John is a senior reporter at the Bay of Plenty Times

Tauranga's future as a medium-rise compact city

1 comment
Mayor Stuart Crosby said a lot of people were coming to Tauranga seeking smaller and more compact homes. PHOTO/FILE
Mayor Stuart Crosby said a lot of people were coming to Tauranga seeking smaller and more compact homes. PHOTO/FILE

A far-reaching project with the potential to transform areas of Tauranga into medium-rise living has been kicked off by the city council.

Called compact city, the council has unanimously agreed to commence the project to "advance intensification in the existing Tauranga urban area".

The project was part of a suite of measures underpinning the SmartGrowth residential and commercial planning strategy for the Western Bay.

Compact city was also responding to the Government's proposed National Policy Statement to boost urban development capacity through intensification.

The first urban area out of the blocks would be the City Living Zone from Mission St to 9th Ave, excluding the CBD. Planning rules already allowed medium-rise apartment-style living after the council achieved buy-in from residents.

City planning and growth manager Michael Tucker told councillors yesterday that planning rules needed tweaking in the City Living Zone. He said a range of other issues were stopping investment from occurring.

Mayor Stuart Crosby highlighted how areas consented for medium rise subdivisions like The Coast at Papamoa had ended up with the developer not taking that option.

The focus needed to be on commercial viability, with the ultimate goal to offer a range of housing options for the community, he said.

"Demographic and population changes meant a lot of people were coming to Tauranga seeking smaller and more compact homes."

Councillor Rick Curach said although the priority was the City Living Zone, he wanted to see work to intensify residential areas done before that. The demand was in the urban zone and not so much the City Centre or City Living zones.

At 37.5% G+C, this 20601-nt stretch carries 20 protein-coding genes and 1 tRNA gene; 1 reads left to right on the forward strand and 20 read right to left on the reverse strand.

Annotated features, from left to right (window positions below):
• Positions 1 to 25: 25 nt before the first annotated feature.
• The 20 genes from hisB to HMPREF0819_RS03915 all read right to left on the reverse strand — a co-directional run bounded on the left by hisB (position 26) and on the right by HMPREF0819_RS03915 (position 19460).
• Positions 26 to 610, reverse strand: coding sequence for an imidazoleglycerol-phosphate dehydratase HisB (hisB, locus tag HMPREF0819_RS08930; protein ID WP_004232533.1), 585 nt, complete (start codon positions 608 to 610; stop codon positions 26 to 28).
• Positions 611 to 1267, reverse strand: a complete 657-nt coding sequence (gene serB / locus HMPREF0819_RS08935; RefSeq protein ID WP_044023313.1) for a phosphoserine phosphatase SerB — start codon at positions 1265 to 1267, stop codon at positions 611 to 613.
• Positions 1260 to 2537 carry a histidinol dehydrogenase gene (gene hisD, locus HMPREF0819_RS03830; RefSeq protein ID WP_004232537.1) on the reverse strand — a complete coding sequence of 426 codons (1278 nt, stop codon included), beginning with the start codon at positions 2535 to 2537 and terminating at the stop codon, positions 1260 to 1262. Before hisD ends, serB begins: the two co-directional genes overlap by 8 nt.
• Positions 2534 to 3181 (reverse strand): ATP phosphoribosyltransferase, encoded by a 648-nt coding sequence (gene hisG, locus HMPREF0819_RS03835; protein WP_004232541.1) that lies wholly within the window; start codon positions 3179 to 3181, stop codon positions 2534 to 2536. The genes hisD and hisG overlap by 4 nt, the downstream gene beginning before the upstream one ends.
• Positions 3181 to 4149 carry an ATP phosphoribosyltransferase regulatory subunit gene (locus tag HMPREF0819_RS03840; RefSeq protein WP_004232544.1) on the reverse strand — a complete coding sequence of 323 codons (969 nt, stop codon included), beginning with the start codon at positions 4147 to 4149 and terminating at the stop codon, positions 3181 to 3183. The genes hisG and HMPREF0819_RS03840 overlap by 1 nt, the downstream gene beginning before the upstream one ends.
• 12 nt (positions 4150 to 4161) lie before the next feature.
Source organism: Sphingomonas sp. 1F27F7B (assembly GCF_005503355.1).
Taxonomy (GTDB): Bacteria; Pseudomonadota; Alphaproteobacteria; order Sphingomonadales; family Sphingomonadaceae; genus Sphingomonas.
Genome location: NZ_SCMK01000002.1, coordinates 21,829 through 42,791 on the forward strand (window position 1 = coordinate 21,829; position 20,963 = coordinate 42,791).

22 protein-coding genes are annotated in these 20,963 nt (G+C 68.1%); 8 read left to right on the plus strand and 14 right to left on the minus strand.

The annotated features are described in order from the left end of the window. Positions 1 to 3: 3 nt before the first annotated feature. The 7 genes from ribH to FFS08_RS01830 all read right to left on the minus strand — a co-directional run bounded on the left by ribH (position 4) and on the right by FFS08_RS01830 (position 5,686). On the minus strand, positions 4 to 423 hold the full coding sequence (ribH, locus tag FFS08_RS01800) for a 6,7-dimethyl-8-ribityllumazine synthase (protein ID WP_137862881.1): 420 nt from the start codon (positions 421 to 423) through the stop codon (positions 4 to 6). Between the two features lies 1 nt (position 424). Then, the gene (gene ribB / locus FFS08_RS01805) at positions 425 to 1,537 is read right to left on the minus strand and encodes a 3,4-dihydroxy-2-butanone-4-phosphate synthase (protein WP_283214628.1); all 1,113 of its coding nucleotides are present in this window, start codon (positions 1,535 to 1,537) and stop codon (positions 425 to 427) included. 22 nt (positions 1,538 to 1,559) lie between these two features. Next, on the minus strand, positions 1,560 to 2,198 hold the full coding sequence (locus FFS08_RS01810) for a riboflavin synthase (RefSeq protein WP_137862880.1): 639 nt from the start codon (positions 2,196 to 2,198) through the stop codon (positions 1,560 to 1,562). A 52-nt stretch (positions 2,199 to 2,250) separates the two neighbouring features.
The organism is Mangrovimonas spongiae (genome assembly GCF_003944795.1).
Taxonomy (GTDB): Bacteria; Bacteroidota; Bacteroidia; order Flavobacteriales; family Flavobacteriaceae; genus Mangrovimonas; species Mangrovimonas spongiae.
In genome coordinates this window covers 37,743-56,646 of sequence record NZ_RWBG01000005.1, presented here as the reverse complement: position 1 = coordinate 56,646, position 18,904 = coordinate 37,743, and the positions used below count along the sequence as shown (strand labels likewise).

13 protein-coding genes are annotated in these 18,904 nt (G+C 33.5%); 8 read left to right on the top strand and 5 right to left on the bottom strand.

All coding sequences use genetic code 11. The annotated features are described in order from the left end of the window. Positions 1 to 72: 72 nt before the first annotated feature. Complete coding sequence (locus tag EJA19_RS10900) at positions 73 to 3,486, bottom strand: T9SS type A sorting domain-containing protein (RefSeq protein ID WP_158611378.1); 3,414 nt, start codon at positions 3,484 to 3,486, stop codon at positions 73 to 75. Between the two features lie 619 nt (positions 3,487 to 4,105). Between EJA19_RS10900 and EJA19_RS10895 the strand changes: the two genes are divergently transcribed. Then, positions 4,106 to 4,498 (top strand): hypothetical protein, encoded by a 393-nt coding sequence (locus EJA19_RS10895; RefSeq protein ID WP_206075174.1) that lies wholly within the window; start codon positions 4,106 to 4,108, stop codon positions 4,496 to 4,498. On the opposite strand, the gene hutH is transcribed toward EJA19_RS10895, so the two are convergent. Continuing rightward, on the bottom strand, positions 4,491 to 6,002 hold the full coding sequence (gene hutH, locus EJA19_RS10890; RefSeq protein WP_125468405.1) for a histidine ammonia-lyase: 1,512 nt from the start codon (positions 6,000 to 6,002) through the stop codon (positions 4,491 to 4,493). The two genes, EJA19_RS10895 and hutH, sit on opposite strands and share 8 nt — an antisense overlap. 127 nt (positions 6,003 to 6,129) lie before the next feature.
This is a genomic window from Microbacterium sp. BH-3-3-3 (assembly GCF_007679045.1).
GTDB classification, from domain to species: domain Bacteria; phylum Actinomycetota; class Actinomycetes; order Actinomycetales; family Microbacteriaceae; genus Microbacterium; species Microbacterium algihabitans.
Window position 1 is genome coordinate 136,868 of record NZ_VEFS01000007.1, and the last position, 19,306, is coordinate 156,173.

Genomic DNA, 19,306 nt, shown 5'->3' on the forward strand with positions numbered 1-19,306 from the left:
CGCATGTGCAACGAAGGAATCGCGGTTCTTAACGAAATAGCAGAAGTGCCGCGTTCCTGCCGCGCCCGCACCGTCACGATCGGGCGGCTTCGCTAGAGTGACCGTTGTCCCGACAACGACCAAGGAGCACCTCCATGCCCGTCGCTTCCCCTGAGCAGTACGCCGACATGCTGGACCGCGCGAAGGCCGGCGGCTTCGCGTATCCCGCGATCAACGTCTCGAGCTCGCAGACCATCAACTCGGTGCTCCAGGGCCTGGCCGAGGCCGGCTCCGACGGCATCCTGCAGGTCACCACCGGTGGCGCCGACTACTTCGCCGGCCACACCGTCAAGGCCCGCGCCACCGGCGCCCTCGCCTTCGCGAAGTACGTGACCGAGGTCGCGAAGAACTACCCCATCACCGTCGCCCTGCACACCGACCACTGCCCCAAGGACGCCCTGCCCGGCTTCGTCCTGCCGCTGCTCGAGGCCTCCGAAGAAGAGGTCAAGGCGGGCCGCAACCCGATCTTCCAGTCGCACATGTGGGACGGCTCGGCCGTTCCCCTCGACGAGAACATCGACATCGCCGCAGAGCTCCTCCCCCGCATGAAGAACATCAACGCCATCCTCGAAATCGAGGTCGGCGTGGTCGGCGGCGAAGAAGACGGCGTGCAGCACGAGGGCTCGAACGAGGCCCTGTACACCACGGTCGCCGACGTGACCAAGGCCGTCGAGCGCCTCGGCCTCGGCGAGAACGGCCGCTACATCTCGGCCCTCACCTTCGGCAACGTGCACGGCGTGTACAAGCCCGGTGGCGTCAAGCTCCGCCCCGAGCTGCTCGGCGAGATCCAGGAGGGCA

The council's strategy group general manager Christine Jones said the community needed to be actively engaged in the conversation about intensification in order to safeguard what was allowed.

Mr Tucker said people were willing to trade off living in smaller homes if it meant living closer to work, schools and amenities like hospitals.

Yesterday's decision meant tweaking the rules in the City Living Zone would begin almost immediately.

Councillor John Robson said intensification took a long time and the work being done now might not result in substantial changes for many years.

The council would need to show it was utilising existing urban areas as efficiently as possible in order to utilise future greenfield areas for development.

Councillor Matt Cowley said there were some very ambitious targets and he predicted there would be some "difficult conversations" with the community. The council had picked some early winners where the planning was already in place.

Compact city's four work streams
- Activate Tauranga's city centre
- Refine the planning framework in the City Living Zone surrounding the CBD
- Consider intensification opportunities in the suburbs
- Carry out a range of specific growth-related projects

- Bay of Plenty Times

Get the news delivered straight to your inbox

Receive the day’s news, sport and entertainment in our daily email newsletter


Have your say

1200 characters left

By and large our readers' comments are respectful and courteous. We're sure you'll fit in well.
View commenting guidelines.

Sort by
  • Oldest

© Copyright 2016, NZME. Publishing Limited

Assembled by: (static) on production apcf03 at 23 Oct 2016 08:48:53 Processing Time: 543ms